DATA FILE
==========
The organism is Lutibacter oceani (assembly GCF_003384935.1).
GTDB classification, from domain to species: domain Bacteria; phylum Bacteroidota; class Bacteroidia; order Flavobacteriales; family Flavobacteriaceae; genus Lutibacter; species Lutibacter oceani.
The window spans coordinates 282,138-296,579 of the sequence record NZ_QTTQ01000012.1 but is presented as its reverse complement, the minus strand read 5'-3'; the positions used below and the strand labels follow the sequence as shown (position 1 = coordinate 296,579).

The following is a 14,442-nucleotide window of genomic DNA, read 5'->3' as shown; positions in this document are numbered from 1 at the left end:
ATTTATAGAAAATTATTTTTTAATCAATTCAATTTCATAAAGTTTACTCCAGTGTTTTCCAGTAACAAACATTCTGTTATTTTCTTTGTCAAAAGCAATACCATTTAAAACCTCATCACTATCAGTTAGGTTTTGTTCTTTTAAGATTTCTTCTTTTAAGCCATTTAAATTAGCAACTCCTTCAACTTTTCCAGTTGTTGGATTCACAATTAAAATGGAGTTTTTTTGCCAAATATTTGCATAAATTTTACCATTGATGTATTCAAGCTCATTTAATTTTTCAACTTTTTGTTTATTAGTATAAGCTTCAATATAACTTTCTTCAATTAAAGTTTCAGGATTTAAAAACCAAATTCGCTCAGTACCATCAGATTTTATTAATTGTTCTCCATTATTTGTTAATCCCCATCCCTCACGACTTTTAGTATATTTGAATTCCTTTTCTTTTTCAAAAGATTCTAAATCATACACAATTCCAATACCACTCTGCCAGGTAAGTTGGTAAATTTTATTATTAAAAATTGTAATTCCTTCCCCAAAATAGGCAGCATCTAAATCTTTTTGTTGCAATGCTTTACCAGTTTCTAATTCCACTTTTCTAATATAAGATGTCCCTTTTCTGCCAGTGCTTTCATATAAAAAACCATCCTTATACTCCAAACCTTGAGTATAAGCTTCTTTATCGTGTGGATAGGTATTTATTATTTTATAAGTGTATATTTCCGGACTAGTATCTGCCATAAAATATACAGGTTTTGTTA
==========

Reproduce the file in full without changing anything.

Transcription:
The organism is Lutibacter oceani (assembly GCF_003384935.1).
GTDB classification, from domain to species: domain Bacteria; phylum Bacteroidota; class Bacteroidia; order Flavobacteriales; family Flavobacteriaceae; genus Lutibacter; species Lutibacter oceani.
The window spans coordinates 282,138-296,579 of the sequence record NZ_QTTQ01000012.1 but is presented as its reverse complement, the minus strand read 5'-3'; the positions used below and the strand labels follow the sequence as shown (position 1 = coordinate 296,579).

The following is a 14,442-nucleotide window of genomic DNA, read 5'->3' as shown; positions in this document are numbered from 1 at the left end:
ATTTATAGAAAATTATTTTTTAATCAATTCAATTTCATAAAGTTTACTCCAGTGTTTTCCAGTAACAAACATTCTGTTATTTTCTTTGTCAAAAGCAATACCATTTAAAACCTCATCACTATCAGTTAGGTTTTGTTCTTTTAAGATTTCTTCTTTTAAGCCATTTAAATTAGCAACTCCTTCAACTTTTCCAGTTGTTGGATTCACAATTAAAATGGAGTTTTTTTGCCAAATATTTGCATAAATTTTACCATTGATGTATTCAAGCTCATTTAATTTTTCAACTTTTTGTTTATTAGTATAAGCTTCAATATAACTTTCTTCAATTAAAGTTTCAGGATTTAAAAACCAAATTCGCTCAGTACCATCAGATTTTATTAATTGTTCTCCATTATTTGTTAATCCCCATCCCTCACGACTTTTAGTATATTTGAATTCCTTTTCTTTTTCAAAAGATTCTAAATCATACACAATTCCAATACCACTCTGCCAGGTAAGTTGGTAAATTTTATTATTAAAAATTGTAATTCCTTCCCCAAAATAGGCAGCATCTAAATCTTTTTGTTGCAATGCTTTACCAGTTTCTAATTCCACTTTTCTAATATAAGATGTCCCTTTTCTGCCAGTGCTTTCATATAAAAAACCATCCTTATACTCCAAACCTTGAGTATAAGCTTCTTTATCGTGTGGATAGGTATTTATTATTTTATAAGTGTATATTTCCGGACTAGTATCTGCCATAAAATATACAGGTTTTGTTA